Effects of Weight-Loss Interventions on Short-Chain Fatty Acid Concentrations in Blood and Feces of Adults: A Systematic Review

Sowah SA, Riedl L, Damms-Machado A, Johnson TS, Schubel R, Graf M, Kartal E, Zeller G, Schwingshackl L, Stangl GI, Kaaks R, Kuhn T, Adv Nutr 10 (4) :673-684 (2019).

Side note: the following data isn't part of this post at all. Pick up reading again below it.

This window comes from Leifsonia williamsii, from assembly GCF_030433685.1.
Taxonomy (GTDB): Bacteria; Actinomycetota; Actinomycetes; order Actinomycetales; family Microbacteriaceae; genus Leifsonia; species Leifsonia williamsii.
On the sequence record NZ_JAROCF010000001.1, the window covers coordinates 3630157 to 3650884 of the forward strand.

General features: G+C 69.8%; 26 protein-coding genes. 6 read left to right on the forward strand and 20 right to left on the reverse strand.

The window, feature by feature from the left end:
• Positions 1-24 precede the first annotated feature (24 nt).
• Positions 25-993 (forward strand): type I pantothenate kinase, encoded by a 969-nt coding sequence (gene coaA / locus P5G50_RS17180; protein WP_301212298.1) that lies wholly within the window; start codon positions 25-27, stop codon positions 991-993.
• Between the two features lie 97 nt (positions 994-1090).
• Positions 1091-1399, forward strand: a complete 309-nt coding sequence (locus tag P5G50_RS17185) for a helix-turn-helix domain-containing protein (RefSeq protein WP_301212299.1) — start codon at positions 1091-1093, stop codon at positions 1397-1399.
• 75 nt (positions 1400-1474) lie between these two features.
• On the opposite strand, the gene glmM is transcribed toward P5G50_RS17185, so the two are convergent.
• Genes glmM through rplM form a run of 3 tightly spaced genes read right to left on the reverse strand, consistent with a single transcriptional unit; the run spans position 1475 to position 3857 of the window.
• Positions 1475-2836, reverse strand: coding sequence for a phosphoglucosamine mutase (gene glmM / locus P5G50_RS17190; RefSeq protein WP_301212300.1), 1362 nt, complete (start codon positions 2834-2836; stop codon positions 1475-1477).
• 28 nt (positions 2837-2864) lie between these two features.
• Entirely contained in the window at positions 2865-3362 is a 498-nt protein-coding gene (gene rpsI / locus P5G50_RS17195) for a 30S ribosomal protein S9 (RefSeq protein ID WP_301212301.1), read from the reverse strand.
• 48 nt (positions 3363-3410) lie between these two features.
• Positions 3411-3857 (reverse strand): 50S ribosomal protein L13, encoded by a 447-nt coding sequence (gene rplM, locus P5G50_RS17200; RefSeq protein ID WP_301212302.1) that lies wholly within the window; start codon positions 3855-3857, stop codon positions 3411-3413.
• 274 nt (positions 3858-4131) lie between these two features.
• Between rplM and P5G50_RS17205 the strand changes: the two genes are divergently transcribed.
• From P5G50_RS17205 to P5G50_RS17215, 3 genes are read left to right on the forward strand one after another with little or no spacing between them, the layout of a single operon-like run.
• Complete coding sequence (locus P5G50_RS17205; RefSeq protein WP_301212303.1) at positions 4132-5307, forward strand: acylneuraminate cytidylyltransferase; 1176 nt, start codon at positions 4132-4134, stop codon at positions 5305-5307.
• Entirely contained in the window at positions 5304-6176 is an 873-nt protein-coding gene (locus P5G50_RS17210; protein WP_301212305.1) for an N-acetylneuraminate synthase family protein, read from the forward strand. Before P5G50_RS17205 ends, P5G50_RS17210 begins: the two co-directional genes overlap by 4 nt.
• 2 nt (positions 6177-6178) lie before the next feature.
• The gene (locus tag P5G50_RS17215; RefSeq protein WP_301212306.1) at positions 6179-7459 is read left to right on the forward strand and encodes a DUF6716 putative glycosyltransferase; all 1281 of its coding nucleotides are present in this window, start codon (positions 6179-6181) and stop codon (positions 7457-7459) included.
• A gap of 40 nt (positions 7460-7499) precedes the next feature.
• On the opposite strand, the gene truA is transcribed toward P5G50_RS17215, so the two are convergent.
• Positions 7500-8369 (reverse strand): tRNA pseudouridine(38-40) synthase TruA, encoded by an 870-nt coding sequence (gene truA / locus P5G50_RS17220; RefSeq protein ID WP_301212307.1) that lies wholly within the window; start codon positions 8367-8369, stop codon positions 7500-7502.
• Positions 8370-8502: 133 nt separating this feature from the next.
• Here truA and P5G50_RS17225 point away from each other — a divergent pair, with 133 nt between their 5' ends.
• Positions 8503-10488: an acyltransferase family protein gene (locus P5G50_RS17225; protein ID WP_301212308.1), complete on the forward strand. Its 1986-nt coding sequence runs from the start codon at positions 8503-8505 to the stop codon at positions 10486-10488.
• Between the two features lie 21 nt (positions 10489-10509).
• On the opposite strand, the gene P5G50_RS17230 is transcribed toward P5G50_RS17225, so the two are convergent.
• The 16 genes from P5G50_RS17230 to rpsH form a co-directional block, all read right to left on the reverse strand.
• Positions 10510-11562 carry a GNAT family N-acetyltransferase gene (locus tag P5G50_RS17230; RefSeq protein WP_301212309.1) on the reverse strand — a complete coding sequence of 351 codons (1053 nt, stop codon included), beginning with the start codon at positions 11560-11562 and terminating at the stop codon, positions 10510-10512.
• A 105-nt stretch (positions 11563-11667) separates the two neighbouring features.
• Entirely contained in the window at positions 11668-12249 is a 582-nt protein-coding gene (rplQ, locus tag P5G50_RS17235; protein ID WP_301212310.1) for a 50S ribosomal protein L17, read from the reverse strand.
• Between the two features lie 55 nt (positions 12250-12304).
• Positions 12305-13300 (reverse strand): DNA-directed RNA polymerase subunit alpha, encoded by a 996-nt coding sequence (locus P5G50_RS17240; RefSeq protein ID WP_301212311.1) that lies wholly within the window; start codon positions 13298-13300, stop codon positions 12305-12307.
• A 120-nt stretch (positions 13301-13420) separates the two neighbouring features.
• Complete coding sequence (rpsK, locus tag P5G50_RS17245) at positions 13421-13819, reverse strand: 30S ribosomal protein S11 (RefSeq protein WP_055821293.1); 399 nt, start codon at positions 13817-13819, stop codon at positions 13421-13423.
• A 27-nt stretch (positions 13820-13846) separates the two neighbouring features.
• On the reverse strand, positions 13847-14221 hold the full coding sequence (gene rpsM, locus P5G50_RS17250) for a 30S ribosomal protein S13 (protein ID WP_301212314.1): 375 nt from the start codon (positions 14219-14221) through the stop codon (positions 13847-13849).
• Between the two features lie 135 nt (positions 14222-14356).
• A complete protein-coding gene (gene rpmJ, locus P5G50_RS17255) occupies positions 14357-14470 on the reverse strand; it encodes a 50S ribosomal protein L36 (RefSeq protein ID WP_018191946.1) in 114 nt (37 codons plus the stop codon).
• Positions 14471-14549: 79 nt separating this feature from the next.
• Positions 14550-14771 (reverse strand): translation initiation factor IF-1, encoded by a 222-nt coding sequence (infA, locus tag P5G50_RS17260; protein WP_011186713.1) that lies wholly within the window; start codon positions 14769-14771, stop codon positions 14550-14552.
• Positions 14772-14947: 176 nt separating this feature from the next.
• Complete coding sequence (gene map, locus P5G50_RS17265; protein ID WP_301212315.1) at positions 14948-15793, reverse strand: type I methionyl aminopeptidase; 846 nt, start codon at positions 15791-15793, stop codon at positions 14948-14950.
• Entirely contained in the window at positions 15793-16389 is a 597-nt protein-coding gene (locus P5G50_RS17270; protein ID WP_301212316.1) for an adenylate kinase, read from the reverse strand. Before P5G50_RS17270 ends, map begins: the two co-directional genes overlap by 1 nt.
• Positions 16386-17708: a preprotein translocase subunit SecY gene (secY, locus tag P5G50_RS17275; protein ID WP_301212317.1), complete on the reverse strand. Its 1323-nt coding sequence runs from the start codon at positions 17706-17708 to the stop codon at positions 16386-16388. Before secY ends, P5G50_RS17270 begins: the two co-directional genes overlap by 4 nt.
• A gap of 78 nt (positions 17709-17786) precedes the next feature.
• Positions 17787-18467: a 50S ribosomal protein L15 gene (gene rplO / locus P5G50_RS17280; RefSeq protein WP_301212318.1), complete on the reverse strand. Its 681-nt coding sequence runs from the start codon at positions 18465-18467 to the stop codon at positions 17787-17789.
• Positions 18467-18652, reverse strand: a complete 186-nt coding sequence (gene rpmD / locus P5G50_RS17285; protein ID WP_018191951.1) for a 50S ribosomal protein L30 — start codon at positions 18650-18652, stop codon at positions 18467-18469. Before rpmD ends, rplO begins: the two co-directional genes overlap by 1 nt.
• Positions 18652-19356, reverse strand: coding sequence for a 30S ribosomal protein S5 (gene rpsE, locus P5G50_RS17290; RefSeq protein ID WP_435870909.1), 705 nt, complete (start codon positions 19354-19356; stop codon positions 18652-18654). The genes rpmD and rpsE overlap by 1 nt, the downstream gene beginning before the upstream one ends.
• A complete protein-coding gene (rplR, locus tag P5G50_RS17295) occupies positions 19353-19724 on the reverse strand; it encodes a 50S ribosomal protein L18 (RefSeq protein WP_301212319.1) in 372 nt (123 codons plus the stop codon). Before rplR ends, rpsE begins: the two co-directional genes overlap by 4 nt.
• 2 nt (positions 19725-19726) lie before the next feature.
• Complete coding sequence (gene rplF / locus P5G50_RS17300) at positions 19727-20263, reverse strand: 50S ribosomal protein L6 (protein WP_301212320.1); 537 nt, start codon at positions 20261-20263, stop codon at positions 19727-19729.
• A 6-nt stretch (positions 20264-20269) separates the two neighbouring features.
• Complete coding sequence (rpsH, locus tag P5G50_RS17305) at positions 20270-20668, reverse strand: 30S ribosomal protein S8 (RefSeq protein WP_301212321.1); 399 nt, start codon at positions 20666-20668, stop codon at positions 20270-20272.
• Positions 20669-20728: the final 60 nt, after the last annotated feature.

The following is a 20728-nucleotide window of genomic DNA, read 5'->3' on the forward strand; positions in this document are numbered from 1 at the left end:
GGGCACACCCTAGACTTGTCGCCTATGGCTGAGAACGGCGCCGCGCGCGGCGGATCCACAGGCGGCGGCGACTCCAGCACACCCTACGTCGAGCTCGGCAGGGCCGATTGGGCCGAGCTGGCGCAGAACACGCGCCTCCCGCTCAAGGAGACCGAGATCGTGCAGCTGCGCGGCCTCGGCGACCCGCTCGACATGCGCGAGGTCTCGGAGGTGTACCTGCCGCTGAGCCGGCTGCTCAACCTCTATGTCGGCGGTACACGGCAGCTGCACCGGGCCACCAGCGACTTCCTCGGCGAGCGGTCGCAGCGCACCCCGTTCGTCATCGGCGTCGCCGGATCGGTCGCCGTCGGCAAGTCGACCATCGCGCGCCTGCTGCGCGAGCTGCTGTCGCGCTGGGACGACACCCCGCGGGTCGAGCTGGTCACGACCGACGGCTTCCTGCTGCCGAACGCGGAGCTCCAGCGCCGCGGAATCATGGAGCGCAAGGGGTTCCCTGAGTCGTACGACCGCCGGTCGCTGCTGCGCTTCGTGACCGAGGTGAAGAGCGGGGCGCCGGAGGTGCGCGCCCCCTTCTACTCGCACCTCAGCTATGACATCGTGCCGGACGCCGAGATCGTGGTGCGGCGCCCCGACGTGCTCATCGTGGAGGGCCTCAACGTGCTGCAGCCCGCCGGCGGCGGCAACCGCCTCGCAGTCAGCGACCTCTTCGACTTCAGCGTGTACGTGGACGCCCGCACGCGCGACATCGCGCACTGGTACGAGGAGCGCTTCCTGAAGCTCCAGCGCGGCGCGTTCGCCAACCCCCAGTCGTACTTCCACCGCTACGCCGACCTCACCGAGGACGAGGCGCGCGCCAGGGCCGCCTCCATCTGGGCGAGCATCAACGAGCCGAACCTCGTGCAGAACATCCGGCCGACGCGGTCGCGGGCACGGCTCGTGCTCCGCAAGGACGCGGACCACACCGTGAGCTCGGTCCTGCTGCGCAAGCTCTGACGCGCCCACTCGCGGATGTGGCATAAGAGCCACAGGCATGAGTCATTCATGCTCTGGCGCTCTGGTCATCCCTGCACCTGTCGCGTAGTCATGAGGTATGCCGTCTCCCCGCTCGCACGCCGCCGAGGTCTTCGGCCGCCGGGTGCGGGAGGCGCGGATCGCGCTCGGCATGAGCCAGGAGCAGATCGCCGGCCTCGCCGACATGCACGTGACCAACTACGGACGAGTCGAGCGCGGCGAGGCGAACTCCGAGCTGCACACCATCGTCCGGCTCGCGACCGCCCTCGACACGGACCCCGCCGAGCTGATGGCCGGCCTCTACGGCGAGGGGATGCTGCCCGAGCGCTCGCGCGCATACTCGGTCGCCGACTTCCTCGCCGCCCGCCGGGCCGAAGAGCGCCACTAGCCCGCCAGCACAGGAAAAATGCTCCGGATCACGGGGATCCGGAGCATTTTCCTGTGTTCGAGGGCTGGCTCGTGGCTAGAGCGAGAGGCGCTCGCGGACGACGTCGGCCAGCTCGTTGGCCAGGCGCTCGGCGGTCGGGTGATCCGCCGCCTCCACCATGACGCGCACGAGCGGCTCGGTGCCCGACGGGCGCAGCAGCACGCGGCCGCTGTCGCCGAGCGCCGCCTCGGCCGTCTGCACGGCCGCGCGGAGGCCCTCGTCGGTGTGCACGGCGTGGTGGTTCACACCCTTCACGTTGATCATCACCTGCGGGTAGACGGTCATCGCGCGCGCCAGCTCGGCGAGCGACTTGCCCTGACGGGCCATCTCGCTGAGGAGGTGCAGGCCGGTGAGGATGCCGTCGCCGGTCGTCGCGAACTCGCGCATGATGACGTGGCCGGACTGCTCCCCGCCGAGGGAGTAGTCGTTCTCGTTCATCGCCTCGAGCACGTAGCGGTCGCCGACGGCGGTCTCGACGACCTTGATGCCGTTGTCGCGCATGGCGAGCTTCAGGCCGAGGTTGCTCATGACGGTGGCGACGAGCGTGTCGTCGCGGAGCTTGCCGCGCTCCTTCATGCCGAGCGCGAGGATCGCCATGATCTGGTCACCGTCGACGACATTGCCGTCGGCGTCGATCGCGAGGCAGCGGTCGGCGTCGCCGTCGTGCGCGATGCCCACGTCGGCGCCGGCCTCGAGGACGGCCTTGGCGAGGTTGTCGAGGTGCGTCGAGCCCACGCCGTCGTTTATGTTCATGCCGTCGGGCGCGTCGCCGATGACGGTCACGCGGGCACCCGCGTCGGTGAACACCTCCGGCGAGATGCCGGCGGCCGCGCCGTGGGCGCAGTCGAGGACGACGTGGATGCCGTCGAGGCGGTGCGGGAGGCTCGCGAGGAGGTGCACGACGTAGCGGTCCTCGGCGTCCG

Short-chain fatty acids (SCFAs, mainly acetate, propionate, and butyrate), which are primarily derived from the gut microbiome, may exert anti-inflammatory and immunomodulatory effects, and regulate energy homeostasis. It has been suggested that weight loss may affect SCFA metabolism, but a systematic review of intervention studies is lacking. We aimed to systematically assess the effects of dietary, physical activity-based, and surgical weight-loss interventions among overweight [body mass index (BMI) 25-29.9 kg/m2)] or obese (BMI >/=30 kg/m2) adults (>/=18 y) on concentrations of acetate, propionate, butyrate, and total SCFAs in blood, urine, or feces. We conducted a systematic literature search in PubMed, Web of Science, and the Cochrane Central Register of Controlled Trials (CENTRAL) up to April 30, 2018 for randomized and nonrandomized weight-loss trials among overweight or obese adults, in which the concentrations of individual and total SCFAs were assessed. A total of 9 studies consisting of 2 randomized parallel-arm trials, 4 crossover trials, and 3 nonrandomized clinical or surgical trials were included. In the majority of studies, changes in fecal SCFA concentrations were assessed, whereas changes in serum SCFAs were reported from 1 trial. Individual and total SCFA concentrations either remained unchanged or decreased significantly following weight loss. Three of the dietary interventions that resulted in decreased SCFA concentrations were low (</=5% of energy) in total carbohydrates. Most of the studies had a high risk of bias. Decreases in SCFA concentrations may accompany weight loss induced by bariatric surgery or dietary restriction among overweight or obese adults, particularly when carbohydrate intake is reduced. However, findings were inconsistent and based on studies with high to unclear risk of bias, and small sample sizes. Because measurements of fecal SCFAs may not be ideal due to limited sample standardization, well-powered trials with repeated blood measurements of SCFAs are required. This review was registered at PROSPERO as CRD42018088716.